Dark and deliciously rebellious, this eccentric period piece is inflammatory in parts and tender in others.
Director: Marie Kreutzer
Starring: Vicky Krieps, Florian Teichtmeister
Running time: 112 minutes
It is an established truth in cinema that women rarely sob, scream and hit. Women’s rage is demure, silent and tearful. Women’s rage is curled tightly, neatly into plaits, or stuffed into ever-tightening corsets. In Corsage, Vicky Krieps deals in rage - in the soft kind, mainly, but ever so occasionally in the ugly.
Intermittently, Krieps screams into empty palace chambers. She jumps, without hesitation, out of third-floor palace windows. The camera pans achingly over a string of corset-induced bruises; her ribs ripple and burst out of a narrowing chest. Portraying Empress Elisabeth of Austria in her darkest, loneliest moments, Krieps offers a powerful, emotionally charged performance, showcasing womanhood in all its bloody, violent glory.
Imagine this. The year is 1877. The Empress is sitting rather unimpressed, at a banquet, gathered in her honour. In a moment, she will stand, suddenly, to excuse herself. The party will leave their seats in a hurry, desperate to maintain tradition and offer a final bow. Without turning, she will raise a middle finger to the crowd and strut, noiselessly, to her chamber.
On the year of her fortieth birthday, Empress Elisabeth has grown tired of her life as ruler – or, rather, she feels that others have grown tired of her. “At forty”, she whispers through a lace veil, “a person begins to disperse and fade”. Surrounded on all sides by the threats and demands of her male counterparts, Empress Elisabeth clings to her one remaining source of comfort: her beauty.
First things first: this film is gorgeous. From long, elegant wide shots of the Austrian moors, to emotive close-ups, director Marie Kreutzer and cinematographer Judith Kaufmann transport us to an almost other-worldly realm. Eccentric, fictionalised sets and costume designs accompany a very gritty, very real depiction of womanhood. Gorgeous snapshots of parties and banquets are displaced by long, cold scenes of the Empress, suffocating herself into corsets or drowning herself in copper bathtubs.
We become increasingly aware of the politicisation of her identity – of her age, her waist, her womb
Surviving on orange slices and weighing herself sometimes thrice daily, our isolated monarch is mostly alone, mostly starving and mostly sleepless. Periodically, we wince as a gaggle of women yank at the strings around her waist. In long, tiring scenes, we watch on in discomfort as her stomach grows concave from starvation. We become increasingly aware of the politicisation of her identity – of her age, her waist, her womb. At a particularly tense moment, her husband, the King, reveals the truth behind her position as Empress: men may control and change the monarchy; women may only represent it.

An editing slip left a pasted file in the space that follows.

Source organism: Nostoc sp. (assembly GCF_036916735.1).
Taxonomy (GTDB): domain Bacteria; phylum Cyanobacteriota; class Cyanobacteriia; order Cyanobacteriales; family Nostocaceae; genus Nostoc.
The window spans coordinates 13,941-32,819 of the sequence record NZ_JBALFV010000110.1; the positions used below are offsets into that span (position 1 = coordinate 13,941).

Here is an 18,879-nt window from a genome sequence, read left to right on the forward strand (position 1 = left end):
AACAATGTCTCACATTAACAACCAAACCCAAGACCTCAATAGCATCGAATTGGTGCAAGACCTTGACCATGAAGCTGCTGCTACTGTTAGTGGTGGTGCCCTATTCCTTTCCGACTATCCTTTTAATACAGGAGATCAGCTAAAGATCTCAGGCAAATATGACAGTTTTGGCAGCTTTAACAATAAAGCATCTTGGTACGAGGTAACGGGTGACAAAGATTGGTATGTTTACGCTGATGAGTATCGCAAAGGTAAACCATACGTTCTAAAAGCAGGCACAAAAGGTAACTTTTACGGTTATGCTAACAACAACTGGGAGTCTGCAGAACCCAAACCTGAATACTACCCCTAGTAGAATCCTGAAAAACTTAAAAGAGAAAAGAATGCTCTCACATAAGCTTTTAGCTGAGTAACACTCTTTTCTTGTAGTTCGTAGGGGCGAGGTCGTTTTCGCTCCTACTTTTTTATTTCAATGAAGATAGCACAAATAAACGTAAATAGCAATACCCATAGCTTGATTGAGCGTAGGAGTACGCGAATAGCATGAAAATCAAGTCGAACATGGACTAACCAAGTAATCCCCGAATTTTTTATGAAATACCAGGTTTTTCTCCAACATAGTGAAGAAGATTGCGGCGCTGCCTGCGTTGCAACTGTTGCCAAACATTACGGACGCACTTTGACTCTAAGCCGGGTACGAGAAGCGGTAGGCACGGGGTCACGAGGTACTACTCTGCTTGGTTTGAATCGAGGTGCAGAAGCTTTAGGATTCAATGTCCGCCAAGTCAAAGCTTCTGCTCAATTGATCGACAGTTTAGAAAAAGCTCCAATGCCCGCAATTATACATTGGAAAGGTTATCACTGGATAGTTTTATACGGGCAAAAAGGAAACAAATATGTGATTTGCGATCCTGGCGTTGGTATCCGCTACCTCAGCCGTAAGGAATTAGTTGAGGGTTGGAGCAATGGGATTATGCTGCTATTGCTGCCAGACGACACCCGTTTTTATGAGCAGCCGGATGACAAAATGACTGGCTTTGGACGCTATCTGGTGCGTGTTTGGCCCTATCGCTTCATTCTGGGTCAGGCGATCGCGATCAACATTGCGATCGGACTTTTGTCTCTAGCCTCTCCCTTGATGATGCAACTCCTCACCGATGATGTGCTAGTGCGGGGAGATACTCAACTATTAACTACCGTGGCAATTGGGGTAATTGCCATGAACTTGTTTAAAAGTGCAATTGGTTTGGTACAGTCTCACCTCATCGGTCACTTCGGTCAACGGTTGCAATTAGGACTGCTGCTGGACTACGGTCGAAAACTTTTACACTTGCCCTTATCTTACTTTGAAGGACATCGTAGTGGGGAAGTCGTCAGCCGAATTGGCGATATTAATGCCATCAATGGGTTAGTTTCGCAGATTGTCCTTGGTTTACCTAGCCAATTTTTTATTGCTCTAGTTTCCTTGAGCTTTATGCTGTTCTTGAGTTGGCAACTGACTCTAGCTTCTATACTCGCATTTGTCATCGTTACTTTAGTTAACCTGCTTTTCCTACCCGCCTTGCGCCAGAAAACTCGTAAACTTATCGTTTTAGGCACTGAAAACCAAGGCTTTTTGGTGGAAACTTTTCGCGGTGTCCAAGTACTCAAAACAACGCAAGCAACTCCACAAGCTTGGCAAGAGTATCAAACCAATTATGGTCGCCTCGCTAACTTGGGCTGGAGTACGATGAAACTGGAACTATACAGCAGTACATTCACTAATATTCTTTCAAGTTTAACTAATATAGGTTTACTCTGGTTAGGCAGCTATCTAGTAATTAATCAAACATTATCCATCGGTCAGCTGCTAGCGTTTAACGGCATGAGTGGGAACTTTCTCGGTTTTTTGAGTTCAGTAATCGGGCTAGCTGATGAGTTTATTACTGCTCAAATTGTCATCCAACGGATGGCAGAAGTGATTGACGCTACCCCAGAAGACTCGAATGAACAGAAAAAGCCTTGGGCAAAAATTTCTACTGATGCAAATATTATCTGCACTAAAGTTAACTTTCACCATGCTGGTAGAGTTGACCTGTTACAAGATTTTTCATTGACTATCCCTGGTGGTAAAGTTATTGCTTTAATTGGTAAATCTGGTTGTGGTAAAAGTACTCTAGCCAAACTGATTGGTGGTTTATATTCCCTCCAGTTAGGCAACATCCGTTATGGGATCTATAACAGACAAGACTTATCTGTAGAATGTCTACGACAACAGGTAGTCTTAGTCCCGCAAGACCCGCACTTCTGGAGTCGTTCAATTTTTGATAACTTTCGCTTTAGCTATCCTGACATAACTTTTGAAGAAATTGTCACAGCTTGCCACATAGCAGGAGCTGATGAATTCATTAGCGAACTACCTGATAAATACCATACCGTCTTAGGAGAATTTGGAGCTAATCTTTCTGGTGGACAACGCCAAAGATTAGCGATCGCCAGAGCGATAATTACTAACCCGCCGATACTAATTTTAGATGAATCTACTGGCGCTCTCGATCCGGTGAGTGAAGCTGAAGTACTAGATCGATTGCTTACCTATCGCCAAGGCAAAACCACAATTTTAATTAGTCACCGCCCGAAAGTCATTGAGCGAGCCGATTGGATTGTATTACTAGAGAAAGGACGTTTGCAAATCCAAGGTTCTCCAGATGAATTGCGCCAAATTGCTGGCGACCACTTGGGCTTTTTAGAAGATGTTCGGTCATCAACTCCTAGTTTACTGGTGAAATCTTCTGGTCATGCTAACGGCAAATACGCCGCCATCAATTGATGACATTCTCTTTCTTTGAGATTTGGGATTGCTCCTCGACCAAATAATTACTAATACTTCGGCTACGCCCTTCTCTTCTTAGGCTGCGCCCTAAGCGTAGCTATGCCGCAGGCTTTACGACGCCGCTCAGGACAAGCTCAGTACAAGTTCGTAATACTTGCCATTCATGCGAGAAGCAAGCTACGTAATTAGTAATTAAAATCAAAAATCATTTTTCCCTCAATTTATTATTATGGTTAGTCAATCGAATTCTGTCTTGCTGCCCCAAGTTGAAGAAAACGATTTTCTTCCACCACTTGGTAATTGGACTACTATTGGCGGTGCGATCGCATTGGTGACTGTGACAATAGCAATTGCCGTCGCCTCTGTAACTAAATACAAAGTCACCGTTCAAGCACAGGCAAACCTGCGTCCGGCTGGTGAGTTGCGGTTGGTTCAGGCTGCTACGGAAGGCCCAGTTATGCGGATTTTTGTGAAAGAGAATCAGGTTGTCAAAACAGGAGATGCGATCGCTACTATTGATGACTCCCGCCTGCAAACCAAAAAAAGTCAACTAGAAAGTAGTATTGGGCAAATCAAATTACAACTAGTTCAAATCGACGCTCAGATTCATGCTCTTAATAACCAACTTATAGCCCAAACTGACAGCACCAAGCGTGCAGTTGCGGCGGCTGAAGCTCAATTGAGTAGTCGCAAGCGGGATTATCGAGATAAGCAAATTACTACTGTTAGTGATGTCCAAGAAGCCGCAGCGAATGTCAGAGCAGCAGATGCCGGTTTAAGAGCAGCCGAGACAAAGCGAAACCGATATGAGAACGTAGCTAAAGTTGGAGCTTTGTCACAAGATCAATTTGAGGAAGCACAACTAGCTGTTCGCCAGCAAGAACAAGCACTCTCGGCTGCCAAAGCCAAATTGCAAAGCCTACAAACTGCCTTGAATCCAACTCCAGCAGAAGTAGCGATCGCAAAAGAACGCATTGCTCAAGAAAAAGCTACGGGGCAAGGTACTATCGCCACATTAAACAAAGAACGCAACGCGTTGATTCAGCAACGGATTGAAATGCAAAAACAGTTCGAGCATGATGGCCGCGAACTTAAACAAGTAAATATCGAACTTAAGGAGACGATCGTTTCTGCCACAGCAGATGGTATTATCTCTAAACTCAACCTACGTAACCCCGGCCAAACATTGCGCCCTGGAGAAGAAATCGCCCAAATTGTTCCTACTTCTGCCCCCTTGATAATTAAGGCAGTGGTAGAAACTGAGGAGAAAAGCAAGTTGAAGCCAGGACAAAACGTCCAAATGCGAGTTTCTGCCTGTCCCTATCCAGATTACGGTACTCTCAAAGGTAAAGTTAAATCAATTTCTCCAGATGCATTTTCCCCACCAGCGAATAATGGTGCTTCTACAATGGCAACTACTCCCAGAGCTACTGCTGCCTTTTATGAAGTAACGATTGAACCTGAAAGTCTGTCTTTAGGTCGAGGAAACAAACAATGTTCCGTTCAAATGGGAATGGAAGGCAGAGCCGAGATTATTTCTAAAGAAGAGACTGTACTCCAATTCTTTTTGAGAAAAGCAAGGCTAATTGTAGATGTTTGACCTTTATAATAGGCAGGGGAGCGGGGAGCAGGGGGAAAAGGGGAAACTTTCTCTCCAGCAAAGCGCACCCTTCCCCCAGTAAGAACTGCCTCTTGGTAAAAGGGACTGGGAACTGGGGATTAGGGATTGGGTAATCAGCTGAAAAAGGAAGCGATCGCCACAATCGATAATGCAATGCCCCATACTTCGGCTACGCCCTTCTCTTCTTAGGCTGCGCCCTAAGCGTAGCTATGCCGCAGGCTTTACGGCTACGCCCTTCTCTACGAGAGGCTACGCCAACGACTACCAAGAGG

There is a certain kind of power in desirability. There is power in being untouchable and there is power in being touchable. In times of desperation, her true motivations rise to the surface: the Empress longs to be longed for. Succumbing to the lonely delirium of life as queen, we watch Elisabeth increasingly give in to whim and fancy. With women, she demands envy. With men, she demands lust. And where else should an Empress find her power? In a world where beauty is the most powerful currency, who can be blamed for selling it?
As the strings of the corset (and the strings of expectation) grow tighter and tighter around Elisabeth’s waist, tensions grow higher and higher. Depicting the true, harrowing tale at the centre of this story (with a much-welcomed flare of eccentricity) Krieps displays the ever-growing pressures of queendom with style and grace.
I remember the ending of this film vividly. I remember the beautiful yet unsatisfying ambiguity of it. I remember the lights finally lifting and the doors slowly opening, offering that moment of reflection, right at the end. We sat, unblinkingly, and watched the credits climb the screen. We stared silently ahead of us, all swimming in this strange, shared experience; all a little unsure what to make of it. Days later, I feel the same way as I write this. I feel a sense of camaraderie – for this monarch who cared so deeply about her position in the world. I think about the women around me, suffocating themselves into shapewear; weighing themselves morning and evening; measuring their arms and thighs and waists. I think, above all else, about the sheer relevancy of her tale. And, in some ways, I feel a little sad that so little has changed.
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